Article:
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Those Crazy Damn Canadians get the spotlight in local podcast

Local podcast Crazy Damn Canadians hosted by Scott McWalter and Dave Mothus features inspiring people.
Crazy Damn Canadians podcast web
Scott McWalter and Dave Mothus host all inspiring Crazy Damn Canadians on their podcast.

The fastest growing media platform right now is podcasts and there’s a unique podcast that is taking on a life of its own that comes from right here in Prince George.

Crazy Damn Canadians is hosted by Scott McWalter and Dave Mothus and features interesting Canadians with a unique story to tell.

McWalter said he and Mothus had chatted about starting a podcast as they saw them gaining in popularity during the pandemic.

“So Dave and I decided to do something that allows us to interview people we find inspiring whether they were at the local level in Prince George or a more national scale,” McWalter said. “We started with one of Dave’s really good friends, Shirley Bond, and a local entrepreneur Selen Alpay (owner of the Prince George Canadian Tire) and it just grew from there.”

Andrew Johnson of Sonic Interactive Solutions who does web design, photography, marketing and video editing saw how popular podcasts were becoming as a media platform, invested in the technology and he now helps McWalter and Mothus with theirs.

“As soon as we mentioned it to Andrew he was on board and we did a test pilot,” McWalter explained. “It worked out well and then after that we started shooting in various locations utilizing Andrew’s expertise so Dave and I just had to line up the guests who we thought our audience might find inspiring and go from there.”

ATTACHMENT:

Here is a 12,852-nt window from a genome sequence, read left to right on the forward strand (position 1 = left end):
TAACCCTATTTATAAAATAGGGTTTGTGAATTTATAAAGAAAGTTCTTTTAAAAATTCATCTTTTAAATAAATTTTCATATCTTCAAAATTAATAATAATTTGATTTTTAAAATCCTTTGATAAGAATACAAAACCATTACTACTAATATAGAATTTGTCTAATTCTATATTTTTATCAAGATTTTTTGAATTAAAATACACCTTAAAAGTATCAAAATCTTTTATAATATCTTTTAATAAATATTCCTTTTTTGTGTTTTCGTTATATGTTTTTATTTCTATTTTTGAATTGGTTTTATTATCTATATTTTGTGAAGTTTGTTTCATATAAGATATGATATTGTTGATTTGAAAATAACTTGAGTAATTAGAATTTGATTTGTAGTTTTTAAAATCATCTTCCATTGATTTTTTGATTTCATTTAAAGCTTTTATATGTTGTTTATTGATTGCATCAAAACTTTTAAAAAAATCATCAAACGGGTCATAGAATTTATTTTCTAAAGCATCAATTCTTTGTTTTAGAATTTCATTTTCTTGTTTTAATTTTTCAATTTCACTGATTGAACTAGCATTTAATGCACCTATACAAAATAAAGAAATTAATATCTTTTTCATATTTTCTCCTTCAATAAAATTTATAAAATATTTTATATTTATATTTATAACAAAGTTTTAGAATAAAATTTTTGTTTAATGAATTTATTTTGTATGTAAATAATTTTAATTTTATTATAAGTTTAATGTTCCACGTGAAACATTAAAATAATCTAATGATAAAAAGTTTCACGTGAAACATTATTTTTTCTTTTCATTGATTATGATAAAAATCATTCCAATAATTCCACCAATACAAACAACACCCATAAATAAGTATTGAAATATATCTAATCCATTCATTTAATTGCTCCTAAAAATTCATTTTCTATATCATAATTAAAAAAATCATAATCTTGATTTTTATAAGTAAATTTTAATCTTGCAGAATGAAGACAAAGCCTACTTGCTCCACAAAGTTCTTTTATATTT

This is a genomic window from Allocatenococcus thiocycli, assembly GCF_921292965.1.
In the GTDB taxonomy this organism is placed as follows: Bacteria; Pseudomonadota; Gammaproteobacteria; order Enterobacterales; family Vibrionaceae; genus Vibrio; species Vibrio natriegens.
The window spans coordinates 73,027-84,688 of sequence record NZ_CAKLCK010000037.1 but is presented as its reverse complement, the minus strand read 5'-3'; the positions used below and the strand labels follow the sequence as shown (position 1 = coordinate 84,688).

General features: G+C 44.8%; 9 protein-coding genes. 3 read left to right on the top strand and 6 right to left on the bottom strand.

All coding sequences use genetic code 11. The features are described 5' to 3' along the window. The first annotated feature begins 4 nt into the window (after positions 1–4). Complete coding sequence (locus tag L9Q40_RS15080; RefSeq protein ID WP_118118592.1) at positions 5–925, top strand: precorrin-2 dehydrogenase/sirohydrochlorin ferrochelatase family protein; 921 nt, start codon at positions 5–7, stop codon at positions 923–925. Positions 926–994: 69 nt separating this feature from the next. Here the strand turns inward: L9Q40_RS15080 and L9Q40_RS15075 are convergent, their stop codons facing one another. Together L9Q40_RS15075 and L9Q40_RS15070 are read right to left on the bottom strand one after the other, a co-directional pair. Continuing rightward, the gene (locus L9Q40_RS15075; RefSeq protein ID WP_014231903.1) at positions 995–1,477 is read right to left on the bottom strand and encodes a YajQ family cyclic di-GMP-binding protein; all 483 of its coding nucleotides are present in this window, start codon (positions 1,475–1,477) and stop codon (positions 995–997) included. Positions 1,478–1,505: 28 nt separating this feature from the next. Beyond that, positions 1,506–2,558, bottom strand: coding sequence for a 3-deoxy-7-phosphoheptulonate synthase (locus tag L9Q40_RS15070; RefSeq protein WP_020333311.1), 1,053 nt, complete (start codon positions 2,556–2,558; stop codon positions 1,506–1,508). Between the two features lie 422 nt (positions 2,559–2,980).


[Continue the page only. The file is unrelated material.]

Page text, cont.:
Mothus said the brunt of the cost of doing the 20 or so podcasts they’ve already done was solely taken on by McWalter.

“No one is paying us to do this, there are no advertising dollars, Scott was just passionate about doing interviews with people and we both found it really fun but that’s probably the one hard part about continuing to do it is that there is an expense to it and if you’re doing it as a hobby and you’re $5,000 in how long do we keep doing this for?” asked Mothus.

The primary reason for doing the podcast, McWalter said, is to do something of value to the listeners who are going to feel inspired.

“We want to continue to do it as long as we feel inspired and we wanted to expand so that we’re featuring people from across the country,” McWalter said. “But one thing Dave and I recognize is that 90 per cent of our audience is from Northern BC and what do we have? Northern BC guests. So organic reach is so much greater with our local community compared to say for someone out east or from another province. So if we do keep moving forward we will continue showcasing people from Northern BC because that’s where most of our listeners are from.”

The episode featuring Cam Thun has been their most popular one so far.